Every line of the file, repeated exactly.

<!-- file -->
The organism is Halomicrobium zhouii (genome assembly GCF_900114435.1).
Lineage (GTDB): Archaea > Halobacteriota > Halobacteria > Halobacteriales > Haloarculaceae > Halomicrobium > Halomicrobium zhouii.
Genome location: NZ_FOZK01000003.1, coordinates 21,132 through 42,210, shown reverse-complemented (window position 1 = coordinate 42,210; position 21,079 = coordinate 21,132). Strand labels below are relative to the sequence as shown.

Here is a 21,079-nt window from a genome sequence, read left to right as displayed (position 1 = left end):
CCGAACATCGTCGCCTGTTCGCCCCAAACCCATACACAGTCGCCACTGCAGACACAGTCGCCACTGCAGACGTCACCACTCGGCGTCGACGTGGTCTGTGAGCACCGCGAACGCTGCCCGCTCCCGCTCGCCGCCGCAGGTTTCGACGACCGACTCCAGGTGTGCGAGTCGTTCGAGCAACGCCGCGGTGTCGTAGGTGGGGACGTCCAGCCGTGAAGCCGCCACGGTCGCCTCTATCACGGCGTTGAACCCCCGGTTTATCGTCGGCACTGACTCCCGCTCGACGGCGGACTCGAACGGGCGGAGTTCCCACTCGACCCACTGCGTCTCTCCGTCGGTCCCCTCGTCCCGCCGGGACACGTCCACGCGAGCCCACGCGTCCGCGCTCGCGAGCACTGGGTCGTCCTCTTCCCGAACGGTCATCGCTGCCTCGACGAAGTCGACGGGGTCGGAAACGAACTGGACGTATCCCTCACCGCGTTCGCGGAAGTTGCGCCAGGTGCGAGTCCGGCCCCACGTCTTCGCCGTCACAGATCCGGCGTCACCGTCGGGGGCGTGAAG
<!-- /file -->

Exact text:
The organism is Halomicrobium zhouii (genome assembly GCF_900114435.1).
Lineage (GTDB): Archaea > Halobacteriota > Halobacteria > Halobacteriales > Haloarculaceae > Halomicrobium > Halomicrobium zhouii.
Genome location: NZ_FOZK01000003.1, coordinates 21,132 through 42,210, shown reverse-complemented (window position 1 = coordinate 42,210; position 21,079 = coordinate 21,132). Strand labels below are relative to the sequence as shown.

Here is a 21,079-nt window from a genome sequence, read left to right as displayed (position 1 = left end):
CCGAACATCGTCGCCTGTTCGCCCCAAACCCATACACAGTCGCCACTGCAGACACAGTCGCCACTGCAGACGTCACCACTCGGCGTCGACGTGGTCTGTGAGCACCGCGAACGCTGCCCGCTCCCGCTCGCCGCCGCAGGTTTCGACGACCGACTCCAGGTGTGCGAGTCGTTCGAGCAACGCCGCGGTGTCGTAGGTGGGGACGTCCAGCCGTGAAGCCGCCACGGTCGCCTCTATCACGGCGTTGAACCCCCGGTTTATCGTCGGCACTGACTCCCGCTCGACGGCGGACTCGAACGGGCGGAGTTCCCACTCGACCCACTGCGTCTCTCCGTCGGTCCCCTCGTCCCGCCGGGACACGTCCACGCGAGCCCACGCGTCCGCGCTCGCGAGCACTGGGTCGTCCTCTTCCCGAACGGTCATCGCTGCCTCGACGAAGTCGACGGGGTCGGAAACGAACTGGACGTATCCCTCACCGCGTTCGCGGAAGTTGCGCCAGGTGCGAGTCCGGCCCCACGTCTTCGCCGTCACAGATCCGGCGTCACCGTCGGGGGCGTGAAG